Deborah S. Edelman, an author and writer who wrote widely on health issues and established Public Health Media Inc., died Nov. 10 of metastatic breast cancer at her Mount Washington home.
She was 51.
Dr. Edelman, who kept her maiden name, was born and raised in Garden City, N.Y. After graduating in 1978 from Choate Rosemary Hall in Wallingford, Conn., she earned a bachelor's degree in 1982 in political science from McGill University in Montreal.
Dr. Edelman had contemplated a career in law but changed her mind after working as a writer for a medical publisher in New York City for two years, where she covered medical conferences, wrote articles on medical specialties, and was assistant editor of Dermatology News and then editor of Orthopedic News.
She enrolled at Columbia Journalism School, where she earned a master's degree in 1985. She earned a doctorate in public health from the University of California, Berkeley in 2004.
In a profile this year in the Choate Rosemary Hall Alumni Magazine, Dr. Edelman explained why she steered away from a career in politics and law to write about health issues.
"It was important socially, politically, economically and internationally," she said in the interview.
After Columbia, she wrote for various mass-market publications and produced radio shows.
In 1987, Business Week published an article, "Holistic Medicine: No Longer Hocus Pocus," which brought her a measure of national media attention.
While living in Manhattan, she was head of public information for the Alcoholism Council of Greater New York. A series of press briefings she had written, "The Chemical Connection," led to articles in major news media outlets, including People magazine, which published a story on adult children of alcoholics.
Her 1992 book, "Sex in the Golden Years: What's Ahead May Be Worth Aging For," had its roots in her Columbia Journalism School master's project.
Publisher's Weekly described it as a "smoothly written … shibboleth-shattering … stimulating book."
While talk shows hesitated to feature programs on geriatric sex and aging, drug companies seized upon the opportunity to use Dr. Edelman's book to market their products such as Viagra and Cialis.
Her "ability to spot and spark trends led to her research on the media's role in public health," said the alumni magazine interview. "Her report, 'More Than Just Talk: How Radio Talk Shows Impact Public Health' won an award from the Broadcast Education Association in 2005."
After completing a postdoctoral fellowship in 2006 at the Johns Hopkins University, Dr. Edelman founded Public Health Media Inc., a consulting, research and development firm that uses multimedia strategies when working with government, academic, nonprofits and corporate clients on health issues.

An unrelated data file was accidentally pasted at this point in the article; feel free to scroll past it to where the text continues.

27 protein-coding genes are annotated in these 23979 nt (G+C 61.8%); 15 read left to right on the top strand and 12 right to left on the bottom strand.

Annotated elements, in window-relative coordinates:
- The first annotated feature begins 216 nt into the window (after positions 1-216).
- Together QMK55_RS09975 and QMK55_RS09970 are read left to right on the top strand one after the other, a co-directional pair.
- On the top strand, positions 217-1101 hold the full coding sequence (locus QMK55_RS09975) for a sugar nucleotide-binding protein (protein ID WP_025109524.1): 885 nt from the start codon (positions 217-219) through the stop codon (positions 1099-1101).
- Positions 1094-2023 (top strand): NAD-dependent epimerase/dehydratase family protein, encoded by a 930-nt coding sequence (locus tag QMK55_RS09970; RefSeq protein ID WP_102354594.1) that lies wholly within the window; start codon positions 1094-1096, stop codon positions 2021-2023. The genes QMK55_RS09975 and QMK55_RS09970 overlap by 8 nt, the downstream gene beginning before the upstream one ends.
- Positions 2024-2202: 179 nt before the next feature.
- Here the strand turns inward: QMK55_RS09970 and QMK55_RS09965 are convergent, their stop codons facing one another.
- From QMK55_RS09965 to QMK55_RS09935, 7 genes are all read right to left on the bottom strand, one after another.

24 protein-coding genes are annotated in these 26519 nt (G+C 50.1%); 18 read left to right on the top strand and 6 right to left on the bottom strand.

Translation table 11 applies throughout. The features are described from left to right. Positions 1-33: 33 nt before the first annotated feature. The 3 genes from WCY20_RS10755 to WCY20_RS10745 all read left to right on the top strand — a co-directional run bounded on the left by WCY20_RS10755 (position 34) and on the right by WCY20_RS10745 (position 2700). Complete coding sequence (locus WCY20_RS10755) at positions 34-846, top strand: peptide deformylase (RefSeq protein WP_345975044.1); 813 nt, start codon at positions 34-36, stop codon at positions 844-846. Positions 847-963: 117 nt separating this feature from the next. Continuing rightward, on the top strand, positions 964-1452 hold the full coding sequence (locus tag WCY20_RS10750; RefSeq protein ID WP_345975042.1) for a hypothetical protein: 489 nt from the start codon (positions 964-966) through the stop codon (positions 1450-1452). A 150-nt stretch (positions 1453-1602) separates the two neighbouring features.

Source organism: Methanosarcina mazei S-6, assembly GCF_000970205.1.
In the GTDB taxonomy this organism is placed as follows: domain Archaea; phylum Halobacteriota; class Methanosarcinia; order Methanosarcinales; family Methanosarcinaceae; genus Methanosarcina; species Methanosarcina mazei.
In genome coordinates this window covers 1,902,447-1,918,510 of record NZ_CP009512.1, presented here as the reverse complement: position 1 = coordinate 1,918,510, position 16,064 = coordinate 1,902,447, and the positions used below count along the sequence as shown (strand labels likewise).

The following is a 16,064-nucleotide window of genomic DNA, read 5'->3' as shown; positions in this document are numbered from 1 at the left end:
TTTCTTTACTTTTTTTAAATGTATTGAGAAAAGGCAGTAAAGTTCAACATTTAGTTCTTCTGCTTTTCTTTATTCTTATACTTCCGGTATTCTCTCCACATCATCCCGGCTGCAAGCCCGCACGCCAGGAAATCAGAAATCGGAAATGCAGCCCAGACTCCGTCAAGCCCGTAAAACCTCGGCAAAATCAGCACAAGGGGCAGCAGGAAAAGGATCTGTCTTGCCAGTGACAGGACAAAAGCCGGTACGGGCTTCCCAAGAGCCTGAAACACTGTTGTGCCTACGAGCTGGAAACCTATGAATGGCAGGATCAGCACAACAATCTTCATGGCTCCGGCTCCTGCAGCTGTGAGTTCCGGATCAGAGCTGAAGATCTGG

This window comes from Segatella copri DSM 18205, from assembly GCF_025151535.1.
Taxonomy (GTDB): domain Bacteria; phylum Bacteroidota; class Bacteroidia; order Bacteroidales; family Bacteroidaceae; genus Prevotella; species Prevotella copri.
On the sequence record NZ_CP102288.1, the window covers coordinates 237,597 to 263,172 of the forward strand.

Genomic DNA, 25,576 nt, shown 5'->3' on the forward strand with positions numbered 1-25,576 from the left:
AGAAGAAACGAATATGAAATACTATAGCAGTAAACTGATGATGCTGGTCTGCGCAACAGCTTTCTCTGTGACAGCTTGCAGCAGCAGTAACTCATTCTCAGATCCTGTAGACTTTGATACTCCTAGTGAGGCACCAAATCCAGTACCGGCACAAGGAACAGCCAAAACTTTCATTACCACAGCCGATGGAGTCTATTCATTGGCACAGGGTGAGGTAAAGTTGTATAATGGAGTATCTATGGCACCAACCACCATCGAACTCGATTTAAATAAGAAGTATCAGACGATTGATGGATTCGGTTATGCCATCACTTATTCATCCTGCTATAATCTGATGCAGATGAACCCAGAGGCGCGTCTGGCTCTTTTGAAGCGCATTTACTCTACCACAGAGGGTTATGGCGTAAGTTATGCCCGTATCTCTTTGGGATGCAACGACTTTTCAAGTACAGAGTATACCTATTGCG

Dr. Edelman's interests included aging, adolescent health, holistic health, tobacco control, yoga and new media issues.
While a student at Berkeley, she was a founding board member and had remained active with Shalom Bayit, which has grown into a national leader in eradicating domestic violence in the Jewish community.
Dr. Edelman was adjunct professor from 2005 to 2006 at George Washington University of Public Health, where she taught health behavior and health education for graduate students.
From 1985 to 2000, she had been a consultant to the National Academy of Sciences and National Council on Alcoholism.
"I met her my first day of journalism school at Columbia," said Robert Blau, former managing editor of The Baltimore Sun, who since 2008 has been managing editor of Bloomberg News in Washington.
"She brought passion and sophistication to her interests, whether it was her writing, scholarship, yoga or raising her two daughters," said Mr. Blau. "She had an adventuresome spirit that took her all over, and she had the devotion of her family, friends and colleagues."
Dr. Edelman was a member of the Maryland Writers' Association, where she had served as director of programs and strategic initiatives.
She also had written a screenplay and since 1980 had written poetry, which she performed locally and also in New York, California and Hawaii. Several of her poems are being published this year in an anthology by the Maryland Writers' Association.
Dr. Edelman also enjoyed collecting art and was a yoga instructor at Charm City Yoga.
She was an active member and facilitator at Beth Am Synagogue, where services were held Nov. 11.
Surviving are her husband of 18 months, Joseph E. Davis, a budget analyst for the Veterans Administration in Washington; two daughters, Julie Roland, 18, a freshman at the University of Pennsylvania, and Lucy Roland, 16, a junior at the Bryn Mawr School; a stepdaughter, Nicole Buchman of Ellicott City; her mother, Rosalind Edelman of Boynton Beach, Fla.; and two brothers, Paul Edelman of Brookline, Mass., and Howard Edelman of Garden City. An earlier marriage ended in divorce.